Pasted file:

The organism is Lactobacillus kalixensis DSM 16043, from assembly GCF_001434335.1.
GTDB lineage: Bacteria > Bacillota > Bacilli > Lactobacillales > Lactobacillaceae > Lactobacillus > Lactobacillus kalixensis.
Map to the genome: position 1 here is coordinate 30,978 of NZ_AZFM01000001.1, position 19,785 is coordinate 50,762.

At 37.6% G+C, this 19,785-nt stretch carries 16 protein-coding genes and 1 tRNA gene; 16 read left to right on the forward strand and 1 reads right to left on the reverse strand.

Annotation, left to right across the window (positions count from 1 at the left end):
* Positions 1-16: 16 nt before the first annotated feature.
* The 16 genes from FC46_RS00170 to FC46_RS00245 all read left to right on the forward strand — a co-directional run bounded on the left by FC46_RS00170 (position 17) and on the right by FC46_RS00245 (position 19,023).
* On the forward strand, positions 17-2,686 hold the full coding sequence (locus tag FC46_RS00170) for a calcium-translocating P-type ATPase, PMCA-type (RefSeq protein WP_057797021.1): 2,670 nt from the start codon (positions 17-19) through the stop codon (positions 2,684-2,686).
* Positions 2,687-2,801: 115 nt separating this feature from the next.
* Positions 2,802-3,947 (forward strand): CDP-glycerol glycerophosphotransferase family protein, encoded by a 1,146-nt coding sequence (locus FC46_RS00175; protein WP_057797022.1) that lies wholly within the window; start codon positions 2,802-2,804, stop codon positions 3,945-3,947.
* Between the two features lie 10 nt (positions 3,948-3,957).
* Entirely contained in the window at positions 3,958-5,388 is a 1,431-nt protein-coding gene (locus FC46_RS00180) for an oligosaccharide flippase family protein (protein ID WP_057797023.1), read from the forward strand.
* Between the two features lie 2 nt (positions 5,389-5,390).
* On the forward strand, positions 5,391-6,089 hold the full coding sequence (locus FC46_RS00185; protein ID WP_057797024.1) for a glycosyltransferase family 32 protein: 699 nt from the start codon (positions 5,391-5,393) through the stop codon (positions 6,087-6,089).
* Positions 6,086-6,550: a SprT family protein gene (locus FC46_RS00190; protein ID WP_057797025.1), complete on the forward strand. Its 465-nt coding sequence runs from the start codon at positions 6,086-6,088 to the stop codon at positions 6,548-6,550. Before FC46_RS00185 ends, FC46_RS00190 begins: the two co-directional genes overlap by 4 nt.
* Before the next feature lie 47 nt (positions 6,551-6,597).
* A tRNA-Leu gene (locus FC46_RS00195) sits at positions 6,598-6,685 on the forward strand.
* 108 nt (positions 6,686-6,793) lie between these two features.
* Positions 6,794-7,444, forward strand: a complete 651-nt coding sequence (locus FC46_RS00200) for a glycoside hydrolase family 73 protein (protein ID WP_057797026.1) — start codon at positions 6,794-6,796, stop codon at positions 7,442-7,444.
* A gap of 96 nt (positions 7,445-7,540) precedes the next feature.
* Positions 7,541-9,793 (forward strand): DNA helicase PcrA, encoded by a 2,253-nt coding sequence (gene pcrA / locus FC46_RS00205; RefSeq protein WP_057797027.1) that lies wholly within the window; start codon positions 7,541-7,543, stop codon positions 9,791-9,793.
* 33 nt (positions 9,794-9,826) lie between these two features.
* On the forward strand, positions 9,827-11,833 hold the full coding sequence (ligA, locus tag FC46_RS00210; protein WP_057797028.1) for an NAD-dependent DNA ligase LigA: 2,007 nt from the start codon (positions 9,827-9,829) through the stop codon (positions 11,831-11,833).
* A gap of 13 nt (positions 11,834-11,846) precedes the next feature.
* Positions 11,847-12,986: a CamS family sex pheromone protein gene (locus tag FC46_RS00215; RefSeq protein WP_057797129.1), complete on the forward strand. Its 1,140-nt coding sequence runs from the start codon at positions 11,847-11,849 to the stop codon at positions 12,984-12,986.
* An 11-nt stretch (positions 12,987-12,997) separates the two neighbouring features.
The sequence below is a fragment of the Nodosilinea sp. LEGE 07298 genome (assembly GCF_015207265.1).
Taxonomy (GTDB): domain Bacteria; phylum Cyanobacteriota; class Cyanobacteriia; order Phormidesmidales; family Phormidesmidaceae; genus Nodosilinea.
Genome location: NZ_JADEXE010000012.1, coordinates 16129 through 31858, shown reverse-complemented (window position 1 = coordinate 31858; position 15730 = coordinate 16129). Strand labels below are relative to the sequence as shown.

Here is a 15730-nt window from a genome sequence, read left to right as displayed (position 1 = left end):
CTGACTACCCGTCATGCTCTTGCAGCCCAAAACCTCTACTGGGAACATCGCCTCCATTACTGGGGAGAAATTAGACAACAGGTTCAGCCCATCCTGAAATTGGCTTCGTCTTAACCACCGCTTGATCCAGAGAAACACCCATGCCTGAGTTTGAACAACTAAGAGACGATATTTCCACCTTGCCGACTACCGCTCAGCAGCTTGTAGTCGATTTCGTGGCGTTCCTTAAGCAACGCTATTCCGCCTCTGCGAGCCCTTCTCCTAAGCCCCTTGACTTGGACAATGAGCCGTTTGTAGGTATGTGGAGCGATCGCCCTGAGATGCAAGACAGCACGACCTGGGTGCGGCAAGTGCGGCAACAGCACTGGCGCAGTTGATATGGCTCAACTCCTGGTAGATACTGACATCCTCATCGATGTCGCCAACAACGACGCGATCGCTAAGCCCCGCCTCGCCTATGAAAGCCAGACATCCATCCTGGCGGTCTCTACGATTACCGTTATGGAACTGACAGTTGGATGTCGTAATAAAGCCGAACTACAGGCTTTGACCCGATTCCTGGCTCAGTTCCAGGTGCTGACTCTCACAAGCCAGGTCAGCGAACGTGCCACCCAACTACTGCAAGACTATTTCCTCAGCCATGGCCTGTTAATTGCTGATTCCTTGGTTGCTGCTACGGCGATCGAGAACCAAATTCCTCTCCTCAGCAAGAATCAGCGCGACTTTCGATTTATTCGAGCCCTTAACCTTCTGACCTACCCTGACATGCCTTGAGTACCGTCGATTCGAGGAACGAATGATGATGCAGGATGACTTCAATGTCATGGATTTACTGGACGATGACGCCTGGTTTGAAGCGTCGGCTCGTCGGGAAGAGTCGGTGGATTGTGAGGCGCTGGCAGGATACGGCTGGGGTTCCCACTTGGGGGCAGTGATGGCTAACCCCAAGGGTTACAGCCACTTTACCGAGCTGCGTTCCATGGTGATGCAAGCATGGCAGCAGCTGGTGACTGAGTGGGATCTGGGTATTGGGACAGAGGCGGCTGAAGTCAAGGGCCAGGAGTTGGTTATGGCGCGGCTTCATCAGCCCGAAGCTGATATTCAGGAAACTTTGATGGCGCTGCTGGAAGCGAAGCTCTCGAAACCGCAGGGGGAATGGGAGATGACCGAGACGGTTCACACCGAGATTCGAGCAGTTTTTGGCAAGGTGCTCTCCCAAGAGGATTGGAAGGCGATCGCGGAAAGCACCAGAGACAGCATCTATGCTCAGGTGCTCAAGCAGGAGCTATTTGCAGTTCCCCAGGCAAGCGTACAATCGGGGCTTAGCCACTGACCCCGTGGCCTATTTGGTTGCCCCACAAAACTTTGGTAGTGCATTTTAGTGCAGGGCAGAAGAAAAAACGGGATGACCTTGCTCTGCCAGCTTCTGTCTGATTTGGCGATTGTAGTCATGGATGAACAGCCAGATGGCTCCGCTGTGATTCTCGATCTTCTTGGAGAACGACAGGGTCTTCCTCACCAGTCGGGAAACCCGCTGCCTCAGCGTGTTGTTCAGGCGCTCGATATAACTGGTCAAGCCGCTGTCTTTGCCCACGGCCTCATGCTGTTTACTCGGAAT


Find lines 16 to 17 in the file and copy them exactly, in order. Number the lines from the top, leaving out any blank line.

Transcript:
* Before the next feature lie 47 nt (positions 6,551-6,597).
* A tRNA-Leu gene (locus FC46_RS00195) sits at positions 6,598-6,685 on the forward strand.